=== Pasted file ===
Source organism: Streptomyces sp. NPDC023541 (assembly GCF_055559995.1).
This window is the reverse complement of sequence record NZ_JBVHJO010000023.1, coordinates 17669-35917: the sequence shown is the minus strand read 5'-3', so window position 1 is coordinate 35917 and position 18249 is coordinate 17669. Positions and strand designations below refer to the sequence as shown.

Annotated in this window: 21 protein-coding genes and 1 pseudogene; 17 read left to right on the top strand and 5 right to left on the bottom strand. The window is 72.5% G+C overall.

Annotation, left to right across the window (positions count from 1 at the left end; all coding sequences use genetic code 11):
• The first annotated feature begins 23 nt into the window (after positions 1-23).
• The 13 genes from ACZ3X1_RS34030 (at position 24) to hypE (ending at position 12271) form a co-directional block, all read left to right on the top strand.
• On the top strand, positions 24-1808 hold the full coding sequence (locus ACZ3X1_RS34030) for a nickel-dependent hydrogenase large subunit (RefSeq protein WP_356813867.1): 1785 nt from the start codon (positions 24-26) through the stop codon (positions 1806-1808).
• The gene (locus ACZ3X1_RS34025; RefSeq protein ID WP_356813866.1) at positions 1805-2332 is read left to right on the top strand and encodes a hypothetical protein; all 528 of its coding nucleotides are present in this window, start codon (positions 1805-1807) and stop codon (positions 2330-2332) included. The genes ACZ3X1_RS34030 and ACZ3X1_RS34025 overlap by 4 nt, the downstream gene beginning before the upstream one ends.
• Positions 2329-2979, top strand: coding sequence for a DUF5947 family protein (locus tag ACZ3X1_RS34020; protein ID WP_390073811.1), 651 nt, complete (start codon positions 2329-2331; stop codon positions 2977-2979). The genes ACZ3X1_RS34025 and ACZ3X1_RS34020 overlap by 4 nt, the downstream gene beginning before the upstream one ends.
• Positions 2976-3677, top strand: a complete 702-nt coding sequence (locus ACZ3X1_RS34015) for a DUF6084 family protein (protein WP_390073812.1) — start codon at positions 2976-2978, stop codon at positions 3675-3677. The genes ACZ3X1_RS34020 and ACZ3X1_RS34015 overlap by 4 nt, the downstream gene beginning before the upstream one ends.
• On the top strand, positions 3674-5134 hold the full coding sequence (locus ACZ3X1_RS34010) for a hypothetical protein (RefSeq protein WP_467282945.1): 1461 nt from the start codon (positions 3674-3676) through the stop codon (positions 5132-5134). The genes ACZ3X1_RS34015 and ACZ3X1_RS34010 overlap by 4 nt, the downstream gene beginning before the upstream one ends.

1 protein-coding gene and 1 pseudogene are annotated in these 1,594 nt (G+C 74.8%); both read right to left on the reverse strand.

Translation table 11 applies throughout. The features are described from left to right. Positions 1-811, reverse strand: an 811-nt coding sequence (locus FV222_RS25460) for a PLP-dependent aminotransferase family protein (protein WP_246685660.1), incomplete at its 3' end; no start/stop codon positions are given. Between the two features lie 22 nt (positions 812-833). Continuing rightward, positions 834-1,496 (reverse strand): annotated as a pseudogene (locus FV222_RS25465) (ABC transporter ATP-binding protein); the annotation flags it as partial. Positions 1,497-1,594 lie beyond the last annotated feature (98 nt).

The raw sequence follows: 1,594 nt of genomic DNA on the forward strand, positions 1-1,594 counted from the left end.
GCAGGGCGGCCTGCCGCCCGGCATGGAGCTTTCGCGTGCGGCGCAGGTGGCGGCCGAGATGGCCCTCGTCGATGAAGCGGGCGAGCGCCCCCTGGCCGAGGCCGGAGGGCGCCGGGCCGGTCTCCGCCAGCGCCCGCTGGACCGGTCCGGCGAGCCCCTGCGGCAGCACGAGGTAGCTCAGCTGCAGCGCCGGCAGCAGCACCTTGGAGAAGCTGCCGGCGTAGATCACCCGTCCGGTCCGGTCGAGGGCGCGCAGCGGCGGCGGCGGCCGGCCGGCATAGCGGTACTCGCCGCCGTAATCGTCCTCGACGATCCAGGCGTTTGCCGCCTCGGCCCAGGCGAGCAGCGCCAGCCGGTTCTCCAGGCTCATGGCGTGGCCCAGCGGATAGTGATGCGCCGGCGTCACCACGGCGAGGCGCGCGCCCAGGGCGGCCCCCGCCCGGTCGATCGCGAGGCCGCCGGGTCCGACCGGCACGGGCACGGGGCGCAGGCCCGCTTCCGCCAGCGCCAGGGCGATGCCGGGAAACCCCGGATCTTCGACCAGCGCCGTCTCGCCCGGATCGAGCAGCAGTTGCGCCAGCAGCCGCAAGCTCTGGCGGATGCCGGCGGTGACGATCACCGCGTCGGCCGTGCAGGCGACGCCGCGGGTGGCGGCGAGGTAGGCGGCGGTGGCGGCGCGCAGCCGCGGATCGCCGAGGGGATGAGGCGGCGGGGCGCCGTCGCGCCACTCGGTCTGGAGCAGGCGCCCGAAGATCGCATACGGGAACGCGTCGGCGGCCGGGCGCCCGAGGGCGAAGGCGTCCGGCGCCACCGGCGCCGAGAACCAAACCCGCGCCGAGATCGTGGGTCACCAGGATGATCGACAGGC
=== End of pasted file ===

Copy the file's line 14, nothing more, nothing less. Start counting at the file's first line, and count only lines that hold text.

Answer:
The raw sequence follows: 1,594 nt of genomic DNA on the forward strand, positions 1-1,594 counted from the left end.